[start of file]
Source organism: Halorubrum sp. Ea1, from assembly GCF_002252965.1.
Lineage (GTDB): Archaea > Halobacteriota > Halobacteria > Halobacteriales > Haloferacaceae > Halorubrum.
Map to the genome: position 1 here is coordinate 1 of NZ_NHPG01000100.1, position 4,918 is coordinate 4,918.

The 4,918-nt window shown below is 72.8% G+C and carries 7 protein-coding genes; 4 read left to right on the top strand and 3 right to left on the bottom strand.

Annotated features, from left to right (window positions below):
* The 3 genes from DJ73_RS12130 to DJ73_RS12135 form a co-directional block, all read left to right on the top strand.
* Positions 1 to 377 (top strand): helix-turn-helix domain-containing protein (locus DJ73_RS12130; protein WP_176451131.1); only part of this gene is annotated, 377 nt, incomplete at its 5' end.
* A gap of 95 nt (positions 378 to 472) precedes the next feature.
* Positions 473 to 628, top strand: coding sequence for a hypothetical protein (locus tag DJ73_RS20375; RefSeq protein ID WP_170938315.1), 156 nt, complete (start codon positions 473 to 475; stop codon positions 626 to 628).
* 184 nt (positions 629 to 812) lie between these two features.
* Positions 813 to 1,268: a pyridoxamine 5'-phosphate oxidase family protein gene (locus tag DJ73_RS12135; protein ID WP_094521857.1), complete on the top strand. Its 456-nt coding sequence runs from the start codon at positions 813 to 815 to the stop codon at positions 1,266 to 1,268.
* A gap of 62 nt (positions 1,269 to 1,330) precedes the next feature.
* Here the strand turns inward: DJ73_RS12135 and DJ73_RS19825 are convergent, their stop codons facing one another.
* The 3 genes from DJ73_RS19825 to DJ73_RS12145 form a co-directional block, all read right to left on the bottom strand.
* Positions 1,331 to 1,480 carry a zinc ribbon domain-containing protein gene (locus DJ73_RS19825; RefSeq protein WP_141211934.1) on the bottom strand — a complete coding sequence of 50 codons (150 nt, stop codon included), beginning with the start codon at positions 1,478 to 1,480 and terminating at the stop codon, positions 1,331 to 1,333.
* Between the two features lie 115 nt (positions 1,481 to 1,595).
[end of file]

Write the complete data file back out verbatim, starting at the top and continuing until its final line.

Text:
Source organism: Halorubrum sp. Ea1, from assembly GCF_002252965.1.
Lineage (GTDB): Archaea > Halobacteriota > Halobacteria > Halobacteriales > Haloferacaceae > Halorubrum.
Map to the genome: position 1 here is coordinate 1 of NZ_NHPG01000100.1, position 4,918 is coordinate 4,918.

The 4,918-nt window shown below is 72.8% G+C and carries 7 protein-coding genes; 4 read left to right on the top strand and 3 right to left on the bottom strand.

Annotated features, from left to right (window positions below):
* The 3 genes from DJ73_RS12130 to DJ73_RS12135 form a co-directional block, all read left to right on the top strand.
* Positions 1 to 377 (top strand): helix-turn-helix domain-containing protein (locus DJ73_RS12130; protein WP_176451131.1); only part of this gene is annotated, 377 nt, incomplete at its 5' end.
* A gap of 95 nt (positions 378 to 472) precedes the next feature.
* Positions 473 to 628, top strand: coding sequence for a hypothetical protein (locus tag DJ73_RS20375; RefSeq protein ID WP_170938315.1), 156 nt, complete (start codon positions 473 to 475; stop codon positions 626 to 628).
* 184 nt (positions 629 to 812) lie between these two features.
* Positions 813 to 1,268: a pyridoxamine 5'-phosphate oxidase family protein gene (locus tag DJ73_RS12135; protein ID WP_094521857.1), complete on the top strand. Its 456-nt coding sequence runs from the start codon at positions 813 to 815 to the stop codon at positions 1,266 to 1,268.
* A gap of 62 nt (positions 1,269 to 1,330) precedes the next feature.
* Here the strand turns inward: DJ73_RS12135 and DJ73_RS19825 are convergent, their stop codons facing one another.
* The 3 genes from DJ73_RS19825 to DJ73_RS12145 form a co-directional block, all read right to left on the bottom strand.
* Positions 1,331 to 1,480 carry a zinc ribbon domain-containing protein gene (locus DJ73_RS19825; RefSeq protein WP_141211934.1) on the bottom strand — a complete coding sequence of 50 codons (150 nt, stop codon included), beginning with the start codon at positions 1,478 to 1,480 and terminating at the stop codon, positions 1,331 to 1,333.
* Between the two features lie 115 nt (positions 1,481 to 1,595).